The New York Times advertising columnist Stuart Elliott spotlighted Advertising Week “diversity” discussions that exclusively focused on the industry’s alleged dearth of dames. To be clear, regardless of anything said to the contrary, the talks were really about promoting White women. A panel titled “Women Aren’t Creative?” featured adwomen staging the standard bitch session. Charlotte Beers remarked, “Let’s assume no one’s going to clean up their act,” which Elliott interpreted to mean that the White men in charge shouldn’t be expected to change. But the truth is, Ms. Beers made a safe assumption because industry leaders including Beers have absolutely failed to make good on diversity since at least the 1950s—and there’s no evidence to indicate a revolution will occur anytime soon. Leo Burnett CCO Susan Credle presented the increasingly common clueless comment by saying, “Diversity is necessary to stay relevant. [But] not just women: geographic diversity, racial diversity, religious diversity.” Okay, Credle, let us know when your irrelevant agency delivers on any of those categories. Ironically, White women comprise the only group to experience significant success in regards to increased representation and opportunities in the field. Yet adwomen were the sole “minority” group to receive a soapbox during Advertising Week. How pathetic.
At Ad Week, a Push to Make Diversity a Reality Beyond Conference Discussions
By Stuart Elliott
AS has been the case during previous iterations of Advertising Week in New York City, there were several panels, presentations and discussions about diversity during this year’s event, which concluded on Thursday. Still, the debate continues as to whether efforts to make the industry’s work force reflective of America’s changing face are truly a priority for executives or rather something to pay lip service to at annual conferences.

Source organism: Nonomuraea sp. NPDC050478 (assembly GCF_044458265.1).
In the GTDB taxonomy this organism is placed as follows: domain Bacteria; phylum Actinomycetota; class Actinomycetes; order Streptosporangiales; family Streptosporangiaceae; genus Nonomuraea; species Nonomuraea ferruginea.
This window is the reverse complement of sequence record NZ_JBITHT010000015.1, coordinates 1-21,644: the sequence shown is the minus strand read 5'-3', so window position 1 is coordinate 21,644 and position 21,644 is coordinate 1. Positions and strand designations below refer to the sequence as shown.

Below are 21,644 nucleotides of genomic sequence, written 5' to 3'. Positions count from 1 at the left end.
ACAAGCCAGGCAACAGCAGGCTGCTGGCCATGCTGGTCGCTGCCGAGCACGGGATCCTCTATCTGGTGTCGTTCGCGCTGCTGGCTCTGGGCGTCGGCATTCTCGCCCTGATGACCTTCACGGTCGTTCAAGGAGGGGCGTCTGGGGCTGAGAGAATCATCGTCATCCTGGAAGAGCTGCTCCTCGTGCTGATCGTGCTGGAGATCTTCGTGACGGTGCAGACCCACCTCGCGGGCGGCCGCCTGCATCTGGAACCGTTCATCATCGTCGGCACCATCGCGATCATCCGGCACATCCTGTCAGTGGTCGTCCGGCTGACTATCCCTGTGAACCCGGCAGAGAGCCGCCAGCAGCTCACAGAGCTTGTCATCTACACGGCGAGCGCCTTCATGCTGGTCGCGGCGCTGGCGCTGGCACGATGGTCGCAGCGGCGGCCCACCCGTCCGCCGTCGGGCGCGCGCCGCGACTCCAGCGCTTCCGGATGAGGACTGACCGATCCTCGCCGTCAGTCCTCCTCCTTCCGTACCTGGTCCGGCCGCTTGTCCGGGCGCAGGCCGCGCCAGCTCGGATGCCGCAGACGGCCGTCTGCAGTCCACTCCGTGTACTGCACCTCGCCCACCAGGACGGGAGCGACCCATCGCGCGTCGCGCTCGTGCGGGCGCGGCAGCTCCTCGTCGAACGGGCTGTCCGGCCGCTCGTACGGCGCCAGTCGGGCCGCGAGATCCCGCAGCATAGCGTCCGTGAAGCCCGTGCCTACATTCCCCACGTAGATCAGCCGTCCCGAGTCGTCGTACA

“Today, we still do not have enough women” in creative roles, Laura Agostini, worldwide chief talent officer at JWT, said Thursday morning while introducing a panel that carried the provocative title “Women Aren’t Creative?” The panel, sponsored by JWT, part of WPP, and The New York Times, signaled the formal start of a $250,000 scholarship program financed by JWT and named after a pioneering female copywriter at the agency, Helen Lansdowne Resor. The Resor Scholarship program is intended to nurture female advertising students in Canada, China, India, Japan, the Middle East, South Africa and the United States.
“So it’s a start,” Ms. Agostini said, “but it’s not enough.”
A panelist, Charlotte Beers, said, “Let’s assume no one’s going to clean up their act” — in other words, do not wait for the men in charge to mend their ways. Ms. Beers — a former chairwoman of JWT as well as a former chairwoman and chief executive of a sister agency, Ogilvy & Mather Worldwide — told the women in the audience to “sign up, say ‘I’ll do it,’ step out in front of your PowerPoints” and “learn how to claim your victories.”
She added: “Keep your own scorecard. Write your own approval sheet.”
Another panelist, Maureen Dowd, an Op-Ed columnist at The Times, began her initial remarks by saying, “I’m going to have to say this softly, because I’m in this building,” referring to The Times Center, where the panel was held. She proceeded to read a list of Times columnists using their given names, among them “Nick,” “Joe” and “Frank” — as in Nicholas Kristof, Joe Nocera and Frank Bruni — before concluding, “And then Gail and me,” referring to Gail Collins.